COVINGTON, Ga. — Traffic was the focal point of public discussion recently concerning a local mixed-use development that could boast a multi-million dollar impact in Newton County.
Phil Johnson, a local attorney who represents Neely Farms Family Limited Partnership LLLP, discussed details of the Neely Farms development located at 9135 Martin Luther King Ave. (Covington Bypass Road) during a Development Town Hall event held inside the Covington City Council meeting room Wednesday, June 30.
As initially reported by The Covington News in May, plans for the development centered around a former quarry will consist of 1,162 residential units including 330 houses located within two single-family detached neighborhoods; 227 townhomes; 39 upscale estate homes; several condos and apartments; and a variety of retailers and restaurants. A brewery and amphitheater are also planned for the property.
The development, in total, could create a more than $350 million economic boon for the county, Johnson said.
There will be two single-family detached neighborhoods located east and south of the quarry under contract, according to Johnson. One 180-lot neighborhood is planned to be located north of Scenic Parkway; the second 150-lot neighborhood will be located south of Scenic Parkway below the quarry.
In addition, 227 townhomes are to be located on a tract directly east of the quarry and there will be 39 upscale estate homes surrounding the quarry.
During the town hall, Johnson said the single-family neighborhood homes would be “Craftsman style” and range from 1,700- to 1,800-square-feet. The cost would be from $275,000-$350,000, Johnson said.
The townhomes “won’t be far removed” from the single-family homes, Johnson said. He believed builders would try to bring the price under $300,000, but was doubtful considering constructions costs.
The estate homes around the quarry are expected to cost around $500,000-$600,000.
With the influx of homes, Johnson realized traffic flow was a potential problem on everyone’s mind, but said the developers would be doing all they could to keep issues at a minimum.
“There’s no easy answer to the traffic,” Johnson said. “We’re going to try to be part of the solution on how we deal with our traffic coming into and leaving our neighborhood. But it’s going to require a big push to get DOT to widen the Covington Bypass Road all the way around.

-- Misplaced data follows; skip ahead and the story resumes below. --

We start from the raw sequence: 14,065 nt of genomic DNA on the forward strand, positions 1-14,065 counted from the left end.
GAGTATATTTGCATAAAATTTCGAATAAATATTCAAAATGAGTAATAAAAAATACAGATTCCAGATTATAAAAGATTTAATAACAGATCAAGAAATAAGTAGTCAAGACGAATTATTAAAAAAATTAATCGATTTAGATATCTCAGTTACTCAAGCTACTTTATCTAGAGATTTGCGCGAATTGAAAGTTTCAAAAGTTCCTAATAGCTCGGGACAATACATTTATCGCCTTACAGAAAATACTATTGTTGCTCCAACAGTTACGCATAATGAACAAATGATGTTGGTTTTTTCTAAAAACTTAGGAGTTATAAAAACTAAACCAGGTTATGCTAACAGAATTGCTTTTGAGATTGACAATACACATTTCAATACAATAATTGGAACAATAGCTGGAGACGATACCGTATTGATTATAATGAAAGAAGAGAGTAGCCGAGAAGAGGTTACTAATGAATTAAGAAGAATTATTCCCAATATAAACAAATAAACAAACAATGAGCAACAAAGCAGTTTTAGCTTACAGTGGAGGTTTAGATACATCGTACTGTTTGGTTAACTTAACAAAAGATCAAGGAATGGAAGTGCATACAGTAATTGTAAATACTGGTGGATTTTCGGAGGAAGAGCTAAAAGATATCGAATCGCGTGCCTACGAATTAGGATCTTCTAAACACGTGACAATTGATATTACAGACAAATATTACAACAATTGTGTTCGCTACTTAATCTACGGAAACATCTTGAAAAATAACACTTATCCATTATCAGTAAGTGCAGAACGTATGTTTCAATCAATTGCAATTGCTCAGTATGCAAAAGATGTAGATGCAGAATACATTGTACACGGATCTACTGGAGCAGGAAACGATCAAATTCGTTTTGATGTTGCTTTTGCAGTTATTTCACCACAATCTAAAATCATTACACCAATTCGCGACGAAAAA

“Something I’ve observed … infrastructure seldom precedes growth,” he added. “Growth drives infrastructure. So, we’re not going to get this road four-laned with nobody living here. What going to happen is we’re going to build on it, then we’re going to be able to drive the infrastructure to support it.”
Per the site plans, the community would have two major access points; one via Scenic Parkway and the other being next to Nitro 2 Go — both turning off Covington Bypass Road. Johnson said developers were working with the DOT to install a roundabout in front of Nitro 2 Go.
Johnson said no there was no feasible, logistical way to create an access point from U.S. Hwy. 278 or any other highway.
Some residents were not pleased by this.
“So, let’s call it 600 homes,” one resident said. “You’re going to bring all of those people in and out to work and home every day through that one corridor?”
“Through that one corridor, that is what we’ve got is the Covington ByPass Road,” Johnson replied. “It’s a state highway —”
“This is just a couple of miles down the bypass from an existing community being built right now,” the resident interjected, “and then on [Georgia Hwy.] 36, the extremely large apartment-looking complex there. And now you’re going to add another 600, and everybody’s got to go through that same corridor, if I’m understanding correctly, to get the interstate, to [U.S. Hwy.] 278, to the grocery store, to the doctor, to the hospital, all within the same area?”
Covington Bypass Road is a state highway, but only in part.
The Georgia Department of Transportation controls the segment of highway from Jackson Highway to U.S. Hwy. 278, which is formally known as Georgia Hwy. 36.
The Newton County government maintains ownership of the segment of Covington Bypass Road that starts from Jackson Highway and goes back toward the city of Porterdale.
Covington Planning & Development Director Tres Thomas, who also serves as city engineer, said the “long-range plan” to widen the county’s part of the Covington Bypass Road from a two-lane road to a four-lane road was currently scheduled to get underway by 2040.
Per county documents, the cost is estimated to be upwards of $31 million.
As for GDOT’s plans, Thomas said preliminary engineering wasn’t scheduled to begin until 2051 and construction wouldn’t take place until 2057 for their portion of Covington Bypass Road.
According to documents from GDOT, the cost would be upwards of $21 million, bringing the total up to approximately $52 million for all of Covington Bypass Road to be widened.
The good news, Thomas said, was if Neely Farms’ development plans, as well as Sam Hay’s development plans for apartments, were to be finalized and built in a timely manner, increased traffic counts along Covington Bypass Road could help speed up the process of widening the highway.